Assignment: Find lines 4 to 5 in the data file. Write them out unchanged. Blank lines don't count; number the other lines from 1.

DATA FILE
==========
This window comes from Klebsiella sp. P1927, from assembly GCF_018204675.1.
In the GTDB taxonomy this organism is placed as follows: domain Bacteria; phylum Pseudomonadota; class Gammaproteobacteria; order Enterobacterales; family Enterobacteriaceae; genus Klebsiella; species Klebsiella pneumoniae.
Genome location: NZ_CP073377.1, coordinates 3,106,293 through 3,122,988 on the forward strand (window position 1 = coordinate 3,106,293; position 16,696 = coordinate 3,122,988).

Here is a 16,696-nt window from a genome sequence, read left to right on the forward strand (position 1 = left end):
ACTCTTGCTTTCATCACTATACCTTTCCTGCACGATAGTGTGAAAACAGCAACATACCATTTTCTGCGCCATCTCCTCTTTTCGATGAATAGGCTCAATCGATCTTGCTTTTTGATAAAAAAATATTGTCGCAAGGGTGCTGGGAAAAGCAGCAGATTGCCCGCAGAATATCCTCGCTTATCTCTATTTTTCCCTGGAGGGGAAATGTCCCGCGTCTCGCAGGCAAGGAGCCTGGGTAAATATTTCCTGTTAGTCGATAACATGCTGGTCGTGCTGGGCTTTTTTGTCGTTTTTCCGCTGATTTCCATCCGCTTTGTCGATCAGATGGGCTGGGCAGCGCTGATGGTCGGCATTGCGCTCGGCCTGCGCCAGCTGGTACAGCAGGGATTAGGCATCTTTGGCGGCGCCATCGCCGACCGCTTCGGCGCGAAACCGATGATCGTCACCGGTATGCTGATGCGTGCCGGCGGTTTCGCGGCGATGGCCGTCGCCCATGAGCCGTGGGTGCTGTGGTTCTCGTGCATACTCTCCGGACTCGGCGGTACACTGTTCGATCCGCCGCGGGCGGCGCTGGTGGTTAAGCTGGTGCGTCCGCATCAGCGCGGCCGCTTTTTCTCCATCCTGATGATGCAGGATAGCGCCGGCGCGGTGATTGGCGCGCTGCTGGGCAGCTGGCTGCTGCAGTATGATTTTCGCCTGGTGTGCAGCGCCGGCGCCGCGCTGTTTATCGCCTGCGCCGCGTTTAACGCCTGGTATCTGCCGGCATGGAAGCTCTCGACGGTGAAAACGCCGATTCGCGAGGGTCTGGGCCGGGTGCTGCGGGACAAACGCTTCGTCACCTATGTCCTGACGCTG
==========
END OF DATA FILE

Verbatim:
Here is a 16,696-nt window from a genome sequence, read left to right on the forward strand (position 1 = left end):
ACTCTTGCTTTCATCACTATACCTTTCCTGCACGATAGTGTGAAAACAGCAACATACCATTTTCTGCGCCATCTCCTCTTTTCGATGAATAGGCTCAATCGATCTTGCTTTTTGATAAAAAAATATTGTCGCAAGGGTGCTGGGAAAAGCAGCAGATTGCCCGCAGAATATCCTCGCTTATCTCTATTTTTCCCTGGAGGGGAAATGTCCCGCGTCTCGCAGGCAAGGAGCCTGGGTAAATATTTCCTGTTAGTCGATAACATGCTGGTCGTGCTGGGCTTTTTTGTCGTTTTTCCGCTGATTTCCATCCGCTTTGTCGATCAGATGGGCTGGGCAGCGCTGATGGTCGGCATTGCGCTCGGCCTGCGCCAGCTGGTACAGCAGGGATTAGGCATCTTTGGCGGCGCCATCGCCGACCGCTTCGGCGCGAAACCGATGATCGTCACCGGTATGCTGATGCGTGCCGGCGGTTTCGCGGCGATGGCCGTCGCCCATGAGCCGTGGGTGCTGTGGTTCTCGTGCATACTCTCCGGACTCGGCGGTACACTGTTCGATCCGCCGCGGGCGGCGCTGGTGGTTAAGCTGGTGCGTCCGCATCAGCGCGGCCGCTTTTTCTCCATCCTGATGATGCAGGATAGCGCCGGCGCGGTGATTGGCGCGCTGCTGGGCAGCTGGCTGCTGCAGTATGATTTTCGCCTGGTGTGCAGCGCCGGCGCCGCGCTGTTTATCGCCTGCGCCGCGTTTAACGCCTGGTATCTGCCGGCATGGAAGCTCTCGACGGTGAAAACGCCGATTCGCGAGGGTCTGGGCCGGGTGCTGCGGGACAAACGCTTCGTCACCTATGTCCTGACGCTG